10/28 Assignment 3, second part due at the end of the day.

10/31 Risk (B): T20, Airport security follies, The odds of airborne terror (Nate Silver)

11/2 Intertemporal choice (M and B): T19

11/7 Correlation and contingency (B): T8.
(and will begin Moral thinking, T16)

11/9 Moral thinking and utilitarianism (B): T16.

11/14 Fairness (B): T16, T17, Bailout (Collins)

11/16 Exercise on negotiation (M)

11/21 Negotiation (M)
Supplement (with Bazerman example)

11/23 Social dilemmas (B): T18,
G. Hardin (1968), The tragedy of the commons. (Science, 162, 1243-1248).
Approval voting (Wikipedia)
Edlin et al.: Vote for charity's sake

11/28 Voting (B)

11/30 Linear models of judgment (M): T15.

12/5 Carter racing exercise (M)

12/7 Review (M)

12/16, 6-8 PM Final exam default time

Assignment 1: Multi-Attribute Utility Analysis

Carry out a multi-attribute analysis for your partner, and he or she will do the same for you. Take a decision that matters to him or her (a nontrivial personal decision). Here is a link to the form in which we want you to submit your homework.

Describe your partner's decision problem.

Make sure that your partner comes up with at least three options and at least three attributes and at least 2 levels of each attribute. Repeated decisions such as what to have for lunch are more difficult than they seem, because the real options are policies.

Ask you partner what he or she views as the most important or "fundamental" values. For example, your partner might face a career decision. Many of the things that people say when asked for their values are superficial, e.g., that they want their career to be "interesting." What is interesting to you may depend on bigger issues about what you want to do with your life and/or what you think you should do with your life. Not easy questions.

This is not a paper. You don't need to go on at great length describing the decision in words. Just include the minimum to make it clear what the decision is about, and what the attributes are, if that is not clear from their names. List the attributes, with the top and bottom of the range of each.

Judge the relative importance of attributes by distributing 100 points among those attributes. Explain in detail how you made the judgments that yielded the attributes weights. Give an example.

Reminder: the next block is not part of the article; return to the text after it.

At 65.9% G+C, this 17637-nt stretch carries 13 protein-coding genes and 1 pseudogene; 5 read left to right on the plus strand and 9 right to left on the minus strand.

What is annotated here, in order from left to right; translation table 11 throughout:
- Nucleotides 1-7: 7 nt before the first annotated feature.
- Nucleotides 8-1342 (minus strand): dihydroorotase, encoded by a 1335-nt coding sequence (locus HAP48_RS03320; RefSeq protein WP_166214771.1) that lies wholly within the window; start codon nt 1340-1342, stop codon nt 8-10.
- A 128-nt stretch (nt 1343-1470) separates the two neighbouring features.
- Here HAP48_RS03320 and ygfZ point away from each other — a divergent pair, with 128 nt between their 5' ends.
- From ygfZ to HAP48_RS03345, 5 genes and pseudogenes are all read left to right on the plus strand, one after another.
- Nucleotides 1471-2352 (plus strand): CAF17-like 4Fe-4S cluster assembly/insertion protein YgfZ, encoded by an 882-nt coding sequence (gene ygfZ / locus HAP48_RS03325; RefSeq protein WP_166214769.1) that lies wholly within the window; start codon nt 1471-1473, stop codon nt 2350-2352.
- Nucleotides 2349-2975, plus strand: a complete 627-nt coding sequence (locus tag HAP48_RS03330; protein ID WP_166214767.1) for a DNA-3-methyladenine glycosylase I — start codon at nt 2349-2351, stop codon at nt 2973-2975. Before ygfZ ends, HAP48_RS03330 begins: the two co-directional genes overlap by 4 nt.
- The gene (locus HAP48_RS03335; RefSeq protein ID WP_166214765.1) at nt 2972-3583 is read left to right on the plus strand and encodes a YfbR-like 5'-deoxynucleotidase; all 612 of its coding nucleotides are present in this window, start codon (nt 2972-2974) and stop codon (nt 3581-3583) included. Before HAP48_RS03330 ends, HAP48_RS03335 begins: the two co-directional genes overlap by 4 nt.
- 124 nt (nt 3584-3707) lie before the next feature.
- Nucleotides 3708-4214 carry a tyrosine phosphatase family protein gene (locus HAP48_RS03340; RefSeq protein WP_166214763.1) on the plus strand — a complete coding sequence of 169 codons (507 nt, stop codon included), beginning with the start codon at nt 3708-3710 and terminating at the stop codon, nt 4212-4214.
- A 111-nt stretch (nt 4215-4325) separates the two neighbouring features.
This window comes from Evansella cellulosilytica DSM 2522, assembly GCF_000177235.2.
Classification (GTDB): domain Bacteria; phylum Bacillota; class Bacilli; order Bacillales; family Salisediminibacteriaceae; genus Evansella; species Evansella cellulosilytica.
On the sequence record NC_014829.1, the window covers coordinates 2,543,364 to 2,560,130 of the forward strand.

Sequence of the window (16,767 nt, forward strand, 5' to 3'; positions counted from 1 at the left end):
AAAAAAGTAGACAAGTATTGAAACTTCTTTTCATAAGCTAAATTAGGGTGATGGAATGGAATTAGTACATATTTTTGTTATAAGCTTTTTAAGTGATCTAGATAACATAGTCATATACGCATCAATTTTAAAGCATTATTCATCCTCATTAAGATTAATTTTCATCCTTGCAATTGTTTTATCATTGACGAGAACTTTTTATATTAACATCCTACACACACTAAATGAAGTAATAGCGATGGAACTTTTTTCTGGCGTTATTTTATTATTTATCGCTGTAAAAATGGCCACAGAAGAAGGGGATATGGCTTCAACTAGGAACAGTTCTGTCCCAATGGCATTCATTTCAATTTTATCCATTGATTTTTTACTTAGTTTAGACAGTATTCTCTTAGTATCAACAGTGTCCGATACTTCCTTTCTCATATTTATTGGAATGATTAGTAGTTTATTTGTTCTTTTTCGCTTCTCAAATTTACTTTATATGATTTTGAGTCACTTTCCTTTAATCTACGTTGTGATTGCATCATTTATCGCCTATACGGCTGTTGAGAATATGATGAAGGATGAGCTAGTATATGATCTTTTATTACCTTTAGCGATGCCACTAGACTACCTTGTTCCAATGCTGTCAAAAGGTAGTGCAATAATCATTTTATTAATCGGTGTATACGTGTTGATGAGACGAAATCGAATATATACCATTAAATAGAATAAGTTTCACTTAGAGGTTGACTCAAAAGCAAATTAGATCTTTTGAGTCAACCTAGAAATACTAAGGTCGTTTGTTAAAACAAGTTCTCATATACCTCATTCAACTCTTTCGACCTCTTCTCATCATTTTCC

Construct a table of your analysis, with the options, attributes, attribute utilities and weights. The weights should be the last row, at the bottom. Show completely the calculation of the utility of the best option. If the outcome is a close call, make some changes in the utilities and weights to see how easy it would have been for another option to be in first place.

Discuss the results. Was the option that maximized your partner's utility consistent with his or her intuition? What did your partner learn?

Last assignment (due last day of classes, Dec. 9, by end of the day): Discussion paper.

Write a short (absolute maximum 200 lines, 70 characters per line; minimum 25 lines) reflective discussion of some topic from the course. (Here is a form.) This should require no additional research, although you should of course acknowledge any sources that you use because you already know them (including course reading). Do not feel obliged to fill up the 200 lines; 125 should suffice if you write succinctly.

One possible format for this paper is a philosophical discussion of some question from the course, such as whether self-deception is rational (but probably not that one). Try to avoid questions that have completely trivial answers and questions so big that a book would be required to answer them. Avoid mere recapitulation of arguments in the reading as well as unsympathetic attacks on it. Avoid one-sided presentations that ignore the arguments of the other side. Feel free to ask if a topic is appropriate. A good model to follow is the discussion of self-deception on pp. 71-73 of the text, especially the discussion of whether self-deception can be rational. Feel free to skip ahead in the reading if you wish to hand in the paper early. If you choose this kind of topic, make sure to consider (and rebut, or take into account) objections to arguments you make.

Another possible format is something more like a research proposal. Take a result from the course, propose alternative explanations of it, and suggest ways of distinguishing them.

Grading of this assignment: If a paper does a good job summarizing the course, it is a B (8/12). It must say something beyond the course to get an A (11/12). But it must also consider obvious counter-arguments; failure to do that could drag it down, even below B. If I'm blown away by the writing, I give a higher grade, even A+ (12). If the writing is so incoherent that I cannot understand the ideas, I lower the grade. If 2 or more big problems are present (nothing original, one sided, badly written), the paper can get a C (5) or D (2). F (0) is reserved for papers that have nothing to do with the course, or are not submitted.

Last modified 12/12/11

Valid HTML 4.01!